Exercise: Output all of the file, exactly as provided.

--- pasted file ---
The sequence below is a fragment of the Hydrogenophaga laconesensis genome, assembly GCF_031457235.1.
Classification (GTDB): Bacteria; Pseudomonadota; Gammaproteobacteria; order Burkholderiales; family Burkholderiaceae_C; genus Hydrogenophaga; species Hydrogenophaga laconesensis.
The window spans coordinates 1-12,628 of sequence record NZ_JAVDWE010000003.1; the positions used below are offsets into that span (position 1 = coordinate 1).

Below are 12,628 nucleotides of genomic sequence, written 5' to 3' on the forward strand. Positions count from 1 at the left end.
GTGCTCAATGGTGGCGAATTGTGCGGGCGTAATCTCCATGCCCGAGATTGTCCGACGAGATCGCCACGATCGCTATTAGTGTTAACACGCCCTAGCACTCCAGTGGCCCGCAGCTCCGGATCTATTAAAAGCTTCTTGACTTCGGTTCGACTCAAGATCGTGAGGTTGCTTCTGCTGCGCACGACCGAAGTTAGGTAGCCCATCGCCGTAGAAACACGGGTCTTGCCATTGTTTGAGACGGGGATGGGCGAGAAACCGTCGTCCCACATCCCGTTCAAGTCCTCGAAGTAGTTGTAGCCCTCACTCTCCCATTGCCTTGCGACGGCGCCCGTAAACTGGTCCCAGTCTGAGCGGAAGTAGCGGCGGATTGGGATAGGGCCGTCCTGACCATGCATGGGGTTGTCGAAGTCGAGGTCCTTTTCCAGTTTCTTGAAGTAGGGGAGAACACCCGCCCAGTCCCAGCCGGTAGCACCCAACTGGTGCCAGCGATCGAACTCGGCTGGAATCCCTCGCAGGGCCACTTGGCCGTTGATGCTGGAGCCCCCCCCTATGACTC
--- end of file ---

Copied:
The sequence below is a fragment of the Hydrogenophaga laconesensis genome, assembly GCF_031457235.1.
Classification (GTDB): Bacteria; Pseudomonadota; Gammaproteobacteria; order Burkholderiales; family Burkholderiaceae_C; genus Hydrogenophaga; species Hydrogenophaga laconesensis.
The window spans coordinates 1-12,628 of sequence record NZ_JAVDWE010000003.1; the positions used below are offsets into that span (position 1 = coordinate 1).

Below are 12,628 nucleotides of genomic sequence, written 5' to 3' on the forward strand. Positions count from 1 at the left end.
GTGCTCAATGGTGGCGAATTGTGCGGGCGTAATCTCCATGCCCGAGATTGTCCGACGAGATCGCCACGATCGCTATTAGTGTTAACACGCCCTAGCACTCCAGTGGCCCGCAGCTCCGGATCTATTAAAAGCTTCTTGACTTCGGTTCGACTCAAGATCGTGAGGTTGCTTCTGCTGCGCACGACCGAAGTTAGGTAGCCCATCGCCGTAGAAACACGGGTCTTGCCATTGTTTGAGACGGGGATGGGCGAGAAACCGTCGTCCCACATCCCGTTCAAGTCCTCGAAGTAGTTGTAGCCCTCACTCTCCCATTGCCTTGCGACGGCGCCCGTAAACTGGTCCCAGTCTGAGCGGAAGTAGCGGCGGATTGGGATAGGGCCGTCCTGACCATGCATGGGGTTGTCGAAGTCGAGGTCCTTTTCCAGTTTCTTGAAGTAGGGGAGAACACCCGCCCAGTCCCAGCCGGTAGCACCCAACTGGTGCCAGCGATCGAACTCGGCTGGAATCCCTCGCAGGGCCACTTGGCCGTTGATGCTGGAGCCCCCCCCTATGACTC